5 Ideas for Financial Planning in the New Year

Financial Planning

There is nothing more exhilarating than ringing in the new year, toasting the year past, and putting it in the rear view, where it belongs. A new year is a time of reimagining, taking note of where you are, and looking ahead to where you want to be. While it can be troublesome to always live in the future, hoping for a brighter tomorrow, some areas of your life require persistent planning and looking ahead, primarily your financial planning.

The new year brings with it the enlightenment of experience, reflection, and refocus. As you breathe a sigh of relief for the end of this year, remember to brace yourself for the next 12 months. Do not fear the oncoming experience; prepare for it. This blog will address the five crucial financial steps you should take in the new year to ensure you are ready for everything to come.

1. Don’t Put Off Paying Your Taxes

No one likes paying taxes, especially if you are self-employed, freelance, or own a small business. While you might negotiate payment schedules or postpone paying, it is better to get this financial obligation out of the way early. Especially if you have to pay back any government benefits from COVID. If you let it linger, hanging on into the following months, hovering in your mind, the debt will only complicate your plans for the new year.

Instead, focus on getting the tax bill taken care as early as possible in the new year. When you pay this year’s taxes, you allow yourself to plan for next year. Don’t let your taxes pile into one yearend debt in the new year; make quarterly reminders and pay a portion every three months. By separating your tax payment into four equal-sized chunks, you will find the debt less intimidating and easier to manage.

2. Revisit Last Year’s Budget

With the new year approaching, it is the perfect time for reflection, looking back at the previous year, identifying financial goals that worked or didn’t. You want to take some time to review your last budget, identifying areas of spending and saving that either worked or didn’t. Assess the successes and failures and re-evaluate your spending habits for the new year.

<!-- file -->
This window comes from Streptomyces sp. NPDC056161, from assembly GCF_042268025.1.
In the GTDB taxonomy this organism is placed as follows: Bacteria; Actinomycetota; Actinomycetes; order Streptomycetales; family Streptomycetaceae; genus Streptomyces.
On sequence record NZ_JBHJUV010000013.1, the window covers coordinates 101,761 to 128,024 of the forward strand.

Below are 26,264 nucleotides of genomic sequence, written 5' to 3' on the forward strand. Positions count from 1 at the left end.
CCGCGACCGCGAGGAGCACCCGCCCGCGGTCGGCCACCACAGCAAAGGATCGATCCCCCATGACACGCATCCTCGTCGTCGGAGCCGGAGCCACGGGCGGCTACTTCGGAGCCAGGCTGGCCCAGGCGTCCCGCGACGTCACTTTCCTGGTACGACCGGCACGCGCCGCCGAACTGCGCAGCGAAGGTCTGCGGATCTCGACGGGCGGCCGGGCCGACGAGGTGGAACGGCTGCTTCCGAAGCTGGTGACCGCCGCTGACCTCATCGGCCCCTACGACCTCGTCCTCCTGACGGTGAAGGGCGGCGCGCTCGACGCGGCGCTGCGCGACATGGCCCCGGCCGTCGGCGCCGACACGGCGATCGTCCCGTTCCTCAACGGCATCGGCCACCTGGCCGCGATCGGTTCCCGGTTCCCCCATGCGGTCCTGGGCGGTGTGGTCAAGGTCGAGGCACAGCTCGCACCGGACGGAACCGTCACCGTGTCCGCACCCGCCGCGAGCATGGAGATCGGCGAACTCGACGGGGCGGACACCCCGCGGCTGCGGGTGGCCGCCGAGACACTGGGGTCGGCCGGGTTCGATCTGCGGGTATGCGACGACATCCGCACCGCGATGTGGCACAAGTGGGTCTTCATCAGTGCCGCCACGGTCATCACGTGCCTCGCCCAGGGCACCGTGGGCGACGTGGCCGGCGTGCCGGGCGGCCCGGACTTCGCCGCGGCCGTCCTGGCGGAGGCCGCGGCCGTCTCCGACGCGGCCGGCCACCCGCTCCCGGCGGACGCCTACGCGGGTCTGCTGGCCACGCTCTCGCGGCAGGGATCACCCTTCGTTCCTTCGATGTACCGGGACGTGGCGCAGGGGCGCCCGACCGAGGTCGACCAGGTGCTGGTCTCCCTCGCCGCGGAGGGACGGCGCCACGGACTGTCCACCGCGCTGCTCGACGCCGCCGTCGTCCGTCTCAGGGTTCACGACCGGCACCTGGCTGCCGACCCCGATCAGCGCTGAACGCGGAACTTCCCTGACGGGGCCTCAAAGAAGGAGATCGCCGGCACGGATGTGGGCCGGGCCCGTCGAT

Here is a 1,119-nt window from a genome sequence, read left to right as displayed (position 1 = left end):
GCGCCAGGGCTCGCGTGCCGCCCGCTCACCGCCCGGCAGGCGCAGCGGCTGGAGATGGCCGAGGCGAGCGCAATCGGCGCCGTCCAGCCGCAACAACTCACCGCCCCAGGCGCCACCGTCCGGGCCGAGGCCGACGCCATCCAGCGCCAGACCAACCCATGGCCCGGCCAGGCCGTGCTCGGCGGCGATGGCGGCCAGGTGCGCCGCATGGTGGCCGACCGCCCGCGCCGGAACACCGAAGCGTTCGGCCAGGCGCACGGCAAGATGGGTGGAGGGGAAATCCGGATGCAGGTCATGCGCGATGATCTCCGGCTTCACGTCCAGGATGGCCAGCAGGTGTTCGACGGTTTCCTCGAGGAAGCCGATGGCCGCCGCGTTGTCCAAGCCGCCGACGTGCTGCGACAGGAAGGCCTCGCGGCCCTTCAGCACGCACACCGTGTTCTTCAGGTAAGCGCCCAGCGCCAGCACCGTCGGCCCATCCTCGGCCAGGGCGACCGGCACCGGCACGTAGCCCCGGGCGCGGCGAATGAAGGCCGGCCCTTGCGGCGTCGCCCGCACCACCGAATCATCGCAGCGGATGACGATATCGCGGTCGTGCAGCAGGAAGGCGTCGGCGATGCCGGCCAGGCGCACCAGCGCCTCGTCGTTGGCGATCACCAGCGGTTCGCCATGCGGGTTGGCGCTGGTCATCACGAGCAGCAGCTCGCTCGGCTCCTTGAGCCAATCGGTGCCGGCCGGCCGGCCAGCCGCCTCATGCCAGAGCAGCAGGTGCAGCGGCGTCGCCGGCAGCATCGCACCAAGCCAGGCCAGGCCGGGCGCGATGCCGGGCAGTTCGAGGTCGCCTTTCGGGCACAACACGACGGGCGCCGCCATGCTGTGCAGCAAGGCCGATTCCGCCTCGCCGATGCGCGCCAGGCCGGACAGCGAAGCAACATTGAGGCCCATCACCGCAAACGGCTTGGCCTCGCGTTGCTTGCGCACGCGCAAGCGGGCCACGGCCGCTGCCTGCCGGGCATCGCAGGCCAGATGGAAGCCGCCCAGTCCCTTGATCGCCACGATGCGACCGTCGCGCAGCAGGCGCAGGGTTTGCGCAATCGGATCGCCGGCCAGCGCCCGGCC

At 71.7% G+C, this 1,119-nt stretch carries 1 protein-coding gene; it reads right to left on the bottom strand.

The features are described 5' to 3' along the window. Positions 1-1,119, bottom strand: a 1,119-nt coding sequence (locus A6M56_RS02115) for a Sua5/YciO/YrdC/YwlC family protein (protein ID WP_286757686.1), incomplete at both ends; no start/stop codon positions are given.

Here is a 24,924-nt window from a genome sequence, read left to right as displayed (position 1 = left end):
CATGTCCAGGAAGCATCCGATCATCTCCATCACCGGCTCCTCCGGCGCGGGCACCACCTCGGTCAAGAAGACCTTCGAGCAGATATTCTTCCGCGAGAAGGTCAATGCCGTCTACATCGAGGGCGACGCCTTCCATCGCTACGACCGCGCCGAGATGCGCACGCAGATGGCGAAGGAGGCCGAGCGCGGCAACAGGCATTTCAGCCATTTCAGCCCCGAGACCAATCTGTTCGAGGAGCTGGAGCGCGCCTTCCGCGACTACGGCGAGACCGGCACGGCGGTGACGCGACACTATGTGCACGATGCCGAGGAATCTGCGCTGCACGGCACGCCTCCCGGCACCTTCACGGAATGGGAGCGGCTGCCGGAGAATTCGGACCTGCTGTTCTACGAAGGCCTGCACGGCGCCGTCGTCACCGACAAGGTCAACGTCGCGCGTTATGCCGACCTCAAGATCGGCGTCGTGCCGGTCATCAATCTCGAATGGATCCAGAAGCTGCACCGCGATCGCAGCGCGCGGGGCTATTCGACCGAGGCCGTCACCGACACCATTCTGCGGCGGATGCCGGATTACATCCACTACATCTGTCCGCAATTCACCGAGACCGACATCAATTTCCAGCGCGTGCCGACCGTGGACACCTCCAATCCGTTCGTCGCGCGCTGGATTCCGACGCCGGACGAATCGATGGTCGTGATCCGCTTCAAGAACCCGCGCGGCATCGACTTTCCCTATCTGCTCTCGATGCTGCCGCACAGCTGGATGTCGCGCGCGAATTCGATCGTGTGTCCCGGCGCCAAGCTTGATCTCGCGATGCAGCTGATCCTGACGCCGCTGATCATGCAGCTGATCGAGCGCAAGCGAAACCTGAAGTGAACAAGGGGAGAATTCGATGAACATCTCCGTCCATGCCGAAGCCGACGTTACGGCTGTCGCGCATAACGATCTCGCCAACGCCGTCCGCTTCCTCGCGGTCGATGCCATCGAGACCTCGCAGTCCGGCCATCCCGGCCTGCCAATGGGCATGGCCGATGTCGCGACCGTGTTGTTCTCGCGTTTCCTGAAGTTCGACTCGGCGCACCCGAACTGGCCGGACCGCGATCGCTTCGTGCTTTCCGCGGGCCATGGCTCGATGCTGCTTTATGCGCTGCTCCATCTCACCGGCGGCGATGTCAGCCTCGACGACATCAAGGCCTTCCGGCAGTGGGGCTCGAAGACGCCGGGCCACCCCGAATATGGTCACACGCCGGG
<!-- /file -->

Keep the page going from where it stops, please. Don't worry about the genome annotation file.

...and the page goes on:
Do not just look at the big picture, such as the percentages of savings. You want to get into the nitty-gritty. How much money did you spend on fast food, coffee, and other luxuries, and how much went toward needs? By assessing your finances at the micro rather than the macro level, you will develop a robust understanding of where you can save money in the future. With the new year approaching, identifying spending habits and defining strict budgets is crucial.

3. Find a New Financial Planning Goal

The excitement of the new year can lead to reckless behavior, especially after a tumultuous 12 months. You need to create focus, an aim or objective that you can meet within the next 12-month cycle, channeling all the exciting energy into a new task.

While it is necessary to set goals, you do not want to make them too substantial. It is best to set small achievable objectives throughout the year. These smaller tasks can culminate in a more significant purchase. Still, without limiting expectations or breaking bigger goals into smaller, manageable pieces, you might lose focus, feeling bored or overwhelmed by the process.

Whatever you set your sights on, make sure it is realistic and attainable, matching your income and budget. For example, do not plan on buying a house in cash if you only make minimum wage and have no existing savings; instead, save for a down payment or focus on improving your credit score. Financial planning objectives must be based on reality or you risk falling into debt.

4. Remember to Plan for Fun

People often wish they could live an entire year only focusing on paying bills and saving money, but that level of discipline and reserve is not a realistic goal for most of the population. Everyone needs to have some fun and enjoy spending a little money now and again. While future planning and savings are essential, remember that life is about living and enjoying the time you have while you have it.

Every budget needs to leave room for travel or other allowances, like entertainment or shopping. While the majority of your financial planning should not account for wants and luxuries, it is not unsavory for up to 30% of your monthly income to go toward enjoying life.

5. Look for Other Helpful Advice

If you are new to financial planning or struggle with the idea of balancing a budget, you may want to look for a mentor or guide. Most people have friends or relatives that excel in personal finance. Do not be embarrassed to ask for help. Too many people feel ashamed of their spending habits, but remember that you are not alone carrying debt. Most of the population has some financial struggle, and everyone can use a little help.

Are you ready to start the new year? If so, get serious about your finances. Take control of your expenses and establish savings in the upcoming 12 months. If you need a loan, check out LoanConnect to find the best available options.


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